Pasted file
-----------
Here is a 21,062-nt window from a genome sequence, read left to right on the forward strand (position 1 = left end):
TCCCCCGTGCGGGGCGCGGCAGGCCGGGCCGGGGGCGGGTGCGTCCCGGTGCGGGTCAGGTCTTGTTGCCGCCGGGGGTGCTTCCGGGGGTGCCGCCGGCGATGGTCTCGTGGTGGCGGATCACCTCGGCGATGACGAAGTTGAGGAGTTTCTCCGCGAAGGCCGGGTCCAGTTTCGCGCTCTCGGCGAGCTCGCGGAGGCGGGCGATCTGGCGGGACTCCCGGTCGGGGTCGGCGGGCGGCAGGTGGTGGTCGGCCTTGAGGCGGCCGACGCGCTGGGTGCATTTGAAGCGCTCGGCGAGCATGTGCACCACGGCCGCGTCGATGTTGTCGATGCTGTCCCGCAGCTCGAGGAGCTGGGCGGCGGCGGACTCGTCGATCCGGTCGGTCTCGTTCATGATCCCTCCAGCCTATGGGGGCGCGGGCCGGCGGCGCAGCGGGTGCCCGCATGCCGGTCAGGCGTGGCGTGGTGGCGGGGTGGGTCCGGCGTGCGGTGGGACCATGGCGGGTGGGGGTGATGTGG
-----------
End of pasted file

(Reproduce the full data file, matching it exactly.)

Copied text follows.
Here is a 21,062-nt window from a genome sequence, read left to right on the forward strand (position 1 = left end):
TCCCCCGTGCGGGGCGCGGCAGGCCGGGCCGGGGGCGGGTGCGTCCCGGTGCGGGTCAGGTCTTGTTGCCGCCGGGGGTGCTTCCGGGGGTGCCGCCGGCGATGGTCTCGTGGTGGCGGATCACCTCGGCGATGACGAAGTTGAGGAGTTTCTCCGCGAAGGCCGGGTCCAGTTTCGCGCTCTCGGCGAGCTCGCGGAGGCGGGCGATCTGGCGGGACTCCCGGTCGGGGTCGGCGGGCGGCAGGTGGTGGTCGGCCTTGAGGCGGCCGACGCGCTGGGTGCATTTGAAGCGCTCGGCGAGCATGTGCACCACGGCCGCGTCGATGTTGTCGATGCTGTCCCGCAGCTCGAGGAGCTGGGCGGCGGCGGACTCGTCGATCCGGTCGGTCTCGTTCATGATCCCTCCAGCCTATGGGGGCGCGGGCCGGCGGCGCAGCGGGTGCCCGCATGCCGGTCAGGCGTGGCGTGGTGGCGGGGTGGGTCCGGCGTGCGGTGGGACCATGGCGGGTGGGGGTGATGTGG